The pressures facing ASCs mean simply performing a lot of procedures does not necessarily translate to financial success. Reimbursement has tightened greatly, and costs have risen rapidly over the past several years. It’s increasingly difficult — and expensive — to acquire all the supplies needed to perform procedures. While surgery centers are still a desirable place of employment, recruitment and retention have proven more difficult largely due to the competition mentioned earlier — competition that can often offer higher salaries and stronger benefits.
To succeed in this challenging environment, ASCs must continue to perform those best practices that have long been identified as crucial to longevity. These include case costing, benchmarking, effective block scheduling, recruiting new physicians, adding procedures, and succession planning. But now we are seeing centers looking for opportunities for improvement that go beyond the tried and true, some of which are targeted at pressing challenges. A few examples:
The final way ASCs are transforming themselves that we’ll highlight concerns marketing. Surgery centers have often left marketing to their affiliated physicians and practices. After all, most patients end up at an ASC via referral from a surgeon. The thought for ASCs was that as long as their physicians had well-performing practices, the center should have consistent surgical volume. While this generally remains the case, we’re seeing more ASCs recognize the value of marketing themselves.
Effective marketing can help surgery centers in numerous ways. It can put a center on the radar of a physician looking for a location to bring cases. It can help build awareness of job opportunities and demonstrate why a center is a desirable place to work. Marketing can enhance the appeal of an ASC to a prospective strategic partner, such as a hospital or management company. Marketing can also enhance appeal to a large employer in the market looking to contract directly with providers. If an ASC offers a cash-pay option, marketing is critical to building awareness of the program and attracting patients. Even if an ASC only takes insurance, marketing showcasing good outcomes, positive reviews, high levels of patient satisfaction, and a friendly staff can motivate patients to ask their referring surgeon if they can go to a specific center.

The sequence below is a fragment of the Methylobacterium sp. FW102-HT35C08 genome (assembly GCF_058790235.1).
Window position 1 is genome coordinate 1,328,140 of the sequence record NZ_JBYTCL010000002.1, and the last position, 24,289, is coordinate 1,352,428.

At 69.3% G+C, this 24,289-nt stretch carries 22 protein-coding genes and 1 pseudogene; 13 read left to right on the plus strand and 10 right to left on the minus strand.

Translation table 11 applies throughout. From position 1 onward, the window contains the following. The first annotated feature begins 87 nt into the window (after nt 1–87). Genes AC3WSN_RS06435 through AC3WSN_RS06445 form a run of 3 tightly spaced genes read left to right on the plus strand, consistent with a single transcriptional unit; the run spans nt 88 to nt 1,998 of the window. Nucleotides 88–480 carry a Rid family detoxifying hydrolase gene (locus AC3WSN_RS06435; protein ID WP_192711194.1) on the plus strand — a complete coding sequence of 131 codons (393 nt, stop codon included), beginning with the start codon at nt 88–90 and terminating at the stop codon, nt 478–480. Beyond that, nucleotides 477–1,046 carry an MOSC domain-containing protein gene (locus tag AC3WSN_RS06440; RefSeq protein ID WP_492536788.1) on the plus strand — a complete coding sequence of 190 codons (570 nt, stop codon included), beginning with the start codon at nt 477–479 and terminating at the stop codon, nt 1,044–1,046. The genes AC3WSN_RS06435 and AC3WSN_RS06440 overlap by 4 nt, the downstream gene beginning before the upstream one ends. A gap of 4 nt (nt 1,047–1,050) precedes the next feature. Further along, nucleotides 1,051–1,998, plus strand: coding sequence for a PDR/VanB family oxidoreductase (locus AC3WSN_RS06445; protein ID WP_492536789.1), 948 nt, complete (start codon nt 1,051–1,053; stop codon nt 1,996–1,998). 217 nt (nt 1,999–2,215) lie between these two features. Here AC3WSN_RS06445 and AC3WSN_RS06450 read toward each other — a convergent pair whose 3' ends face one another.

The COVID-19 pandemic may have hurt ASCs, especially during the initial months of the public health emergency, but surgery centers now find themselves in a very strong position. The migration of surgical cases from inpatient to outpatient settings has accelerated, and ASCs are the most logical facility type for most of these procedures. Patients are looking to avoid hospitals and want the convenience and cost-effectiveness surgery centers offer. The same can be said for a growing number of payers, employers, and many surgeons. ASCs are finding themselves increasingly approached by hospitals and health systems, management companies, and the occasional private equity firm interested in acquisitions and investments.
One thing is clear: The surgery centers that will benefit most from tailwinds and most effectively navigate headwinds are those evolving with the times. These will be those centers that are more aggressive with undertaking initiatives and investments to improve their operational, clinical, and financial performance. Meanwhile, ASCs that hope to continue with “business as usual” may find in a few years this approach has left them with a business that’s unusual — and not in a positive way.